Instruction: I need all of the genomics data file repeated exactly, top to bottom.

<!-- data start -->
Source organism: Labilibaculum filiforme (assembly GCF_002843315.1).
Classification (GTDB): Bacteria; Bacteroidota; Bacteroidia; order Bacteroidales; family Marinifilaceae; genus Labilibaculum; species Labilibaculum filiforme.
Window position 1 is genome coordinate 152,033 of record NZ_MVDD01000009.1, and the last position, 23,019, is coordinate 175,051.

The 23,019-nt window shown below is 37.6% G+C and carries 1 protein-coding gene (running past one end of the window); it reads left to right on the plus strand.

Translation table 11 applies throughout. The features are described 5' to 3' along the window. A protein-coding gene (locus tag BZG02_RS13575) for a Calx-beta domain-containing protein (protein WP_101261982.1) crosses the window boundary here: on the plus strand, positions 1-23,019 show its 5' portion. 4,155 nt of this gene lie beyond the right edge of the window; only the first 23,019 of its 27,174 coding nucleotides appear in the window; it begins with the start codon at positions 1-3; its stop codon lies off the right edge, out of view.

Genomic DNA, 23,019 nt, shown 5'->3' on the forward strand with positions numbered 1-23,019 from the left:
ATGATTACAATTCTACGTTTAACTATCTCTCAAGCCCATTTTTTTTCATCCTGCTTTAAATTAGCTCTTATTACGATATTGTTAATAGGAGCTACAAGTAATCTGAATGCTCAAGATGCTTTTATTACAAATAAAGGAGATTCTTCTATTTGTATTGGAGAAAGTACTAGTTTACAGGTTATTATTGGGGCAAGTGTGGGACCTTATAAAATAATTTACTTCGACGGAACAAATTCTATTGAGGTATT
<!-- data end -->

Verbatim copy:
Source organism: Labilibaculum filiforme (assembly GCF_002843315.1).
Classification (GTDB): Bacteria; Bacteroidota; Bacteroidia; order Bacteroidales; family Marinifilaceae; genus Labilibaculum; species Labilibaculum filiforme.
Window position 1 is genome coordinate 152,033 of record NZ_MVDD01000009.1, and the last position, 23,019, is coordinate 175,051.

The 23,019-nt window shown below is 37.6% G+C and carries 1 protein-coding gene (running past one end of the window); it reads left to right on the plus strand.

Translation table 11 applies throughout. The features are described 5' to 3' along the window. A protein-coding gene (locus tag BZG02_RS13575) for a Calx-beta domain-containing protein (protein WP_101261982.1) crosses the window boundary here: on the plus strand, positions 1-23,019 show its 5' portion. 4,155 nt of this gene lie beyond the right edge of the window; only the first 23,019 of its 27,174 coding nucleotides appear in the window; it begins with the start codon at positions 1-3; its stop codon lies off the right edge, out of view.

Genomic DNA, 23,019 nt, shown 5'->3' on the forward strand with positions numbered 1-23,019 from the left:
ATGATTACAATTCTACGTTTAACTATCTCTCAAGCCCATTTTTTTTCATCCTGCTTTAAATTAGCTCTTATTACGATATTGTTAATAGGAGCTACAAGTAATCTGAATGCTCAAGATGCTTTTATTACAAATAAAGGAGATTCTTCTATTTGTATTGGAGAAAGTACTAGTTTACAGGTTATTATTGGGGCAAGTGTGGGACCTTATAAAATAATTTACTTCGACGGAACAAATTCTATTGAGGTATT